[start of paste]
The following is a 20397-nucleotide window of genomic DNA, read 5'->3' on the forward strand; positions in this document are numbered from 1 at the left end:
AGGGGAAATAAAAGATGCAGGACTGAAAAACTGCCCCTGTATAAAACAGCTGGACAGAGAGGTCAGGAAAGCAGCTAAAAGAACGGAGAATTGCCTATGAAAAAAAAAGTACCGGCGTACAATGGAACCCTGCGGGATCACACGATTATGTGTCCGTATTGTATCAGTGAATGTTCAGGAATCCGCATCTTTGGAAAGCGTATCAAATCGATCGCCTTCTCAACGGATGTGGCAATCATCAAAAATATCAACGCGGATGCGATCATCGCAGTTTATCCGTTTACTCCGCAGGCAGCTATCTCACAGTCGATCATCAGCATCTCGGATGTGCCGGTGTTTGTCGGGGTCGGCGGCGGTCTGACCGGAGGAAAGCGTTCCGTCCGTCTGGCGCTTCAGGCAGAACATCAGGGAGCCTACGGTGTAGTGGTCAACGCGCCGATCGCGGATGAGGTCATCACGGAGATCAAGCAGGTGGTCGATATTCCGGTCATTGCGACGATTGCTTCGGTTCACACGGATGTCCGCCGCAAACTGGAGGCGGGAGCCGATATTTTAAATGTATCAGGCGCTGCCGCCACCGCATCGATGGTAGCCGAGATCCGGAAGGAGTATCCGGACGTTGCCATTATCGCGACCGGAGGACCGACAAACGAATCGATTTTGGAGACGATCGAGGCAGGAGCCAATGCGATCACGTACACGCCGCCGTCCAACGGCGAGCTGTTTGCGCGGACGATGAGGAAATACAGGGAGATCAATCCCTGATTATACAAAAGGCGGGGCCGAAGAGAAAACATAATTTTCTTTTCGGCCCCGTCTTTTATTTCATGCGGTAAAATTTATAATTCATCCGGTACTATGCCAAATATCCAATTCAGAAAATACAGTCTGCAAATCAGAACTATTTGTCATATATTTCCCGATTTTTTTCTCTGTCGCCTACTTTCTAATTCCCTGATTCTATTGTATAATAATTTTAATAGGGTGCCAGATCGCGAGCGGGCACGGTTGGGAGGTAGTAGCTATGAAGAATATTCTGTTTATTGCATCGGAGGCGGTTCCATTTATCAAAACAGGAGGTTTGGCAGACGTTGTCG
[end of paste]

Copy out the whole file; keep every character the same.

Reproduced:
The following is a 20397-nucleotide window of genomic DNA, read 5'->3' on the forward strand; positions in this document are numbered from 1 at the left end:
AGGGGAAATAAAAGATGCAGGACTGAAAAACTGCCCCTGTATAAAACAGCTGGACAGAGAGGTCAGGAAAGCAGCTAAAAGAACGGAGAATTGCCTATGAAAAAAAAAGTACCGGCGTACAATGGAACCCTGCGGGATCACACGATTATGTGTCCGTATTGTATCAGTGAATGTTCAGGAATCCGCATCTTTGGAAAGCGTATCAAATCGATCGCCTTCTCAACGGATGTGGCAATCATCAAAAATATCAACGCGGATGCGATCATCGCAGTTTATCCGTTTACTCCGCAGGCAGCTATCTCACAGTCGATCATCAGCATCTCGGATGTGCCGGTGTTTGTCGGGGTCGGCGGCGGTCTGACCGGAGGAAAGCGTTCCGTCCGTCTGGCGCTTCAGGCAGAACATCAGGGAGCCTACGGTGTAGTGGTCAACGCGCCGATCGCGGATGAGGTCATCACGGAGATCAAGCAGGTGGTCGATATTCCGGTCATTGCGACGATTGCTTCGGTTCACACGGATGTCCGCCGCAAACTGGAGGCGGGAGCCGATATTTTAAATGTATCAGGCGCTGCCGCCACCGCATCGATGGTAGCCGAGATCCGGAAGGAGTATCCGGACGTTGCCATTATCGCGACCGGAGGACCGACAAACGAATCGATTTTGGAGACGATCGAGGCAGGAGCCAATGCGATCACGTACACGCCGCCGTCCAACGGCGAGCTGTTTGCGCGGACGATGAGGAAATACAGGGAGATCAATCCCTGATTATACAAAAGGCGGGGCCGAAGAGAAAACATAATTTTCTTTTCGGCCCCGTCTTTTATTTCATGCGGTAAAATTTATAATTCATCCGGTACTATGCCAAATATCCAATTCAGAAAATACAGTCTGCAAATCAGAACTATTTGTCATATATTTCCCGATTTTTTTCTCTGTCGCCTACTTTCTAATTCCCTGATTCTATTGTATAATAATTTTAATAGGGTGCCAGATCGCGAGCGGGCACGGTTGGGAGGTAGTAGCTATGAAGAATATTCTGTTTATTGCATCGGAGGCGGTTCCATTTATCAAAACAGGAGGTTTGGCAGACGTTGTCG